Some diabetic patients form antibodies to the insulin they take. These antibodies bind with some of the insulin, making less insulin available for glucose metabolism and necessitating increased insulin dosages. This phenomenon is known as insulin resistance.
Performed on the blood of a diabetic patient receiving insulin, the antiinsulin antibody test detects insulin antibodies. Insulin antibodies are immunoglobulins, called anti-insulin Ab. The most common type of anti-insulin Ab is immunoglobulin G (IgG), but anti-insulin Ab is also found in the other four classes of immunoglobulinsIgA, IgD, IgE, and IgM. IgM may cause insulin resistance, and IgE has been associated with allergic reactions.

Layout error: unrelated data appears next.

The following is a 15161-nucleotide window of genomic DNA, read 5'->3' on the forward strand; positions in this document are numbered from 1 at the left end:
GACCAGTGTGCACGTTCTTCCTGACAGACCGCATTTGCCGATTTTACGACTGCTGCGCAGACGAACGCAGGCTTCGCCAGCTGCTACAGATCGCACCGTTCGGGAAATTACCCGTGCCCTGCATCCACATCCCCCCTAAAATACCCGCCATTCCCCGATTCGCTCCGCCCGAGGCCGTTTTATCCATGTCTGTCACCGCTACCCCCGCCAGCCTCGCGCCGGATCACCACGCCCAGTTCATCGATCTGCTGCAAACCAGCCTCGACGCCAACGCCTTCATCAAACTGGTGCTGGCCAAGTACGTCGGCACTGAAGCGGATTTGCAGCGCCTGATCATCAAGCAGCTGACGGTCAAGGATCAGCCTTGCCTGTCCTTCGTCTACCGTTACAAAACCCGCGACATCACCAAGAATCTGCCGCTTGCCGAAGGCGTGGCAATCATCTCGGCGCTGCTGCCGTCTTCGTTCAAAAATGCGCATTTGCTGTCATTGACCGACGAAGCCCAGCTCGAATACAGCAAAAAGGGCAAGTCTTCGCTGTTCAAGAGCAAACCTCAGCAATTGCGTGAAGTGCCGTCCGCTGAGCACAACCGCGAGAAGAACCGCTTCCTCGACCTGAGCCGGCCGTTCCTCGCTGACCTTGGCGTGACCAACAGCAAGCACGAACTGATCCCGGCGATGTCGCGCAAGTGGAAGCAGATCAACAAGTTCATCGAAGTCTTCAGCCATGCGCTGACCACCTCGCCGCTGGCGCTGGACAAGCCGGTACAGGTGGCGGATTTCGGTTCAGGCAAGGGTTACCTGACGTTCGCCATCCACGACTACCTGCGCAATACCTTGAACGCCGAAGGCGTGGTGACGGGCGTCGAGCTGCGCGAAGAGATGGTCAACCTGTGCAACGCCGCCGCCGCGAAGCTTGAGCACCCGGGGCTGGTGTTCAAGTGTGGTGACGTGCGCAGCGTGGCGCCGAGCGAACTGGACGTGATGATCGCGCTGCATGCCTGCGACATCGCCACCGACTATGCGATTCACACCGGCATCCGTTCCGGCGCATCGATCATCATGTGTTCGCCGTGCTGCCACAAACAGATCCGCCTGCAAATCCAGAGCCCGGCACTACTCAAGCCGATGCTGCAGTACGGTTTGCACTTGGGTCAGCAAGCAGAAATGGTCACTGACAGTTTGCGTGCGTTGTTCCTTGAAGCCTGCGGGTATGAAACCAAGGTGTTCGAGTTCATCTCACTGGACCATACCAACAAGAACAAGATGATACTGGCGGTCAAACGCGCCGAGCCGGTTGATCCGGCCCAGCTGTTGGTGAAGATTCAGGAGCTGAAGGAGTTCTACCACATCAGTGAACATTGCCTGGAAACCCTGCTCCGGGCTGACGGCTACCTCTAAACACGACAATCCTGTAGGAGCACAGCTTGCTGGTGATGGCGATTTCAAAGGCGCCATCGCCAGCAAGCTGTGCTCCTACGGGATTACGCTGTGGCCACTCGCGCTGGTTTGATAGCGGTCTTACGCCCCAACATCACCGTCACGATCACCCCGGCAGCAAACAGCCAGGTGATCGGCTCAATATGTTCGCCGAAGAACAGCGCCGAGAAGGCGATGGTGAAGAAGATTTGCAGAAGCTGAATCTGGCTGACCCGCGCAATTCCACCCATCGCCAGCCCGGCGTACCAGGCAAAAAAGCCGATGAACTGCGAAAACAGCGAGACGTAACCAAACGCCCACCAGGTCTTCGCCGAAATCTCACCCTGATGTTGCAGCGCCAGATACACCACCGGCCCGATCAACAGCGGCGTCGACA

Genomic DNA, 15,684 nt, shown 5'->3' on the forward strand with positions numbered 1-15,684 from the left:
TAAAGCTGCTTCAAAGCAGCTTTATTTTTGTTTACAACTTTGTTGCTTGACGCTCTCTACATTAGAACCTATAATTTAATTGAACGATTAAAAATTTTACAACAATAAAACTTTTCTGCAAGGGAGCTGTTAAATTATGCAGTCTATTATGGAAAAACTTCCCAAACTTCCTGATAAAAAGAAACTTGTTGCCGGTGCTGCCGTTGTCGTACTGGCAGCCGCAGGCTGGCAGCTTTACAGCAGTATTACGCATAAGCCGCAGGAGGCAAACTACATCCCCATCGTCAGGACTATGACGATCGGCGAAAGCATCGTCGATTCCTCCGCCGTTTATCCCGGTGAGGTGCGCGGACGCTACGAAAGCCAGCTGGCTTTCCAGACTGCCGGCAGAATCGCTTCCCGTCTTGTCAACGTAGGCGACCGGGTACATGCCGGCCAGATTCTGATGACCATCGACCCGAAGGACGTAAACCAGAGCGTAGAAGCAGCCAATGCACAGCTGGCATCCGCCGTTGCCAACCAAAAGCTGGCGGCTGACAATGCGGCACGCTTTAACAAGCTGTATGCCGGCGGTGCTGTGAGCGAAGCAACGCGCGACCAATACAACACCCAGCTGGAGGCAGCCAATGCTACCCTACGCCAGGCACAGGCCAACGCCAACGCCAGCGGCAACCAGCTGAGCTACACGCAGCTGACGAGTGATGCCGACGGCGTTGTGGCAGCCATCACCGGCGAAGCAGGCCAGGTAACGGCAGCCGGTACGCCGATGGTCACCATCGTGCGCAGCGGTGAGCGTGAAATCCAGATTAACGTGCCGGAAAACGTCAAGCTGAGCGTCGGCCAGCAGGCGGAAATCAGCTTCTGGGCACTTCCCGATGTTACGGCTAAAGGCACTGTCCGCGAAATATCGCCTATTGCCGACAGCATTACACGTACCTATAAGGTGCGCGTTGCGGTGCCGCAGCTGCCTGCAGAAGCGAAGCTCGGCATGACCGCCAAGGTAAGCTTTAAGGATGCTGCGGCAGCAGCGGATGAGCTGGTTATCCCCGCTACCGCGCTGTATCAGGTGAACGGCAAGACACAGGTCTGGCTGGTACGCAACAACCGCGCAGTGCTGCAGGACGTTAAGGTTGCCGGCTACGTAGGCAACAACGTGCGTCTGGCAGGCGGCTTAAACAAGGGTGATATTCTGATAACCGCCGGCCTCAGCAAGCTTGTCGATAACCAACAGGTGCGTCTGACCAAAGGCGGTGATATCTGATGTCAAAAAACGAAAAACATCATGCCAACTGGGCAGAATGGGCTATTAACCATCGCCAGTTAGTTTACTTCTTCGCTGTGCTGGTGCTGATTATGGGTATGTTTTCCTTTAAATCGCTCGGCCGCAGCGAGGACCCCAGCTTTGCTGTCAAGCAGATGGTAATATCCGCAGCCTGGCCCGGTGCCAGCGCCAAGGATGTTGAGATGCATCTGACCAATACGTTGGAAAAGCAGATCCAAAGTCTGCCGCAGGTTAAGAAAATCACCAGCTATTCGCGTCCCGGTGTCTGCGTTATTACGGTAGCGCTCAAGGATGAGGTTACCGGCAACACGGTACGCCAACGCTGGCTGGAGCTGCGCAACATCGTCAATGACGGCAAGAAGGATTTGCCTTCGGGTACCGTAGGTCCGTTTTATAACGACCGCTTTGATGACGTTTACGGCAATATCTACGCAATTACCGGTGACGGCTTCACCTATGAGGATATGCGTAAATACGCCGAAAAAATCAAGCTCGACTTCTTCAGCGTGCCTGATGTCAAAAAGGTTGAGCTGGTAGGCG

Procedure And Posttest Care
There should be less than 3% binding of the patient's serum with labeled beef, human, and pork insulin.
Elevated levels may occur in insulin allergy or resistance and in factitious hypoglycemia.
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